Bob Metcalfe, the founder of 3Com (COMS) and inventor of the Ethernet network standard, is the author of Metcalfe's Law, which predicts that the value of a network grows exponentially as its user base expands. Still, he believes it's a myth that everyone uses technology equally well, making advancements and productivity hard to quantify. Now, as a venture capitalist with Polaris Venture Partners, Metcalfe is plowing into sensor networks. BusinessWeek's Heather Green recently spoke with Metcalfe, who shared his thoughts on the tech recovery and the reluctance to embrace tech again. Edited excerpts of their conversation follow:
Q: Can technology still provide a competitive advantage?
A: Of course. The problem is measuring productivity. Look at how Intel (INTC) measures it: dollars of revenue per labor hour. We used to have one transistor per chip, now we have many more. Why don't they count that as a productivity gain?
But even if you do buy the idea that since everyone uses [information technology] there isn't a competitive advantage, then so what? Does that mean you can stop using it? And are we to believe that everyone uses it equally well? It would be a miraculous thing if everyone was using IT equally well. The reality is everyone is using it in different ways, from the front office to the back office.
Q: Are people are feeling burned by tech?
A: Everyone is feeling a little bit foolish: Wall Street is, BusinessWeek is, I am. We all knew better, [but] we all walked arm and arm into this. [Now] there's a reluctance to embrace it again. The late 1990s saw the greatest legal creation of wealth. Well, we're seeing the flip side of that.
Startups have a real problem. Selling to the chief information officer is much harder now. Once burned, twice shy, but it's not permanent. We're recovering -- there are already signs it's turning around.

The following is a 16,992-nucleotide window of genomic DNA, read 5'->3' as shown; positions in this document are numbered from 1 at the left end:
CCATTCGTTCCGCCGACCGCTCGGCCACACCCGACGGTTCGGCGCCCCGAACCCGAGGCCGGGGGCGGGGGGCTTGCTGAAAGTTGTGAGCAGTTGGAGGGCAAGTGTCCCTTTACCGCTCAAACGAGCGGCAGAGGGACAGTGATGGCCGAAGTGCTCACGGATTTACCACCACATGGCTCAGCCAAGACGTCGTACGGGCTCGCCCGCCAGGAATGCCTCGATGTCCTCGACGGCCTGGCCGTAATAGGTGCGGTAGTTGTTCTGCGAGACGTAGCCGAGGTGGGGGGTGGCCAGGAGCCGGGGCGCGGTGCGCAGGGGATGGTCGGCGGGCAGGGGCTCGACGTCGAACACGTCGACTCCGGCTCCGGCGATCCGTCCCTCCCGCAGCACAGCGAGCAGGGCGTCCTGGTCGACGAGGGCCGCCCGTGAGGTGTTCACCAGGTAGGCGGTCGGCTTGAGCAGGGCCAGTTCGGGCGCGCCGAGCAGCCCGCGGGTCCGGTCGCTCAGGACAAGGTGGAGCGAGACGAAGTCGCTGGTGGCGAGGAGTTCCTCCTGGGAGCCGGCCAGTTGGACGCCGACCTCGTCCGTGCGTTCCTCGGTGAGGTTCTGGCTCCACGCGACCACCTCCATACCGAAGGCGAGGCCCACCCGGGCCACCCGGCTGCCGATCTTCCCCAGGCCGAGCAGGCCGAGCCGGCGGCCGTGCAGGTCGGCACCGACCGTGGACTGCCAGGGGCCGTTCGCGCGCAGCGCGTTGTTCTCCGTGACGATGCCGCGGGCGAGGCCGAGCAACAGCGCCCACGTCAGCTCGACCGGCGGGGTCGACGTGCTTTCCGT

Q: How will this recovery be different?
A: The scale of this downturn is a lot bigger then ones I remember. People ask why the American entrepreneurial economy works so well. One of the reasons is we have such good customers, with the willingness to buy unproven technologies. That went away, which is why it's taking longer to recover. It will come back, although it will be slow in coming back.
Q: What are the promising technologies?
A: 802.11 [a wireless protocol that's key to Wi-Fi] is leading the charge. It changes the places where you can access the network. We have [wired] Ethernet in our home, and my wife asked me to install 802.11. I couldn't get around to it, so finally she just went out and bought it and installed it herself.
Also Google. I don't think people understand how monumentally important it is.
Q: What will Silicon Valley's role be?
A: I moved to Silicon Valley in 1972. Now I have moved back [East]. I think the energy is coming back to Route 128 [in the Boston area]. That being said, Silicon Valley's role isn't going away. The action is spreading somewhat, but the Valley won't go away. It will be less of the tall pole in the tent.
Q: What's the biggest threat?
A: A major repeat of September 11. I have a sense that the economy could come back if we just don't get disrupted.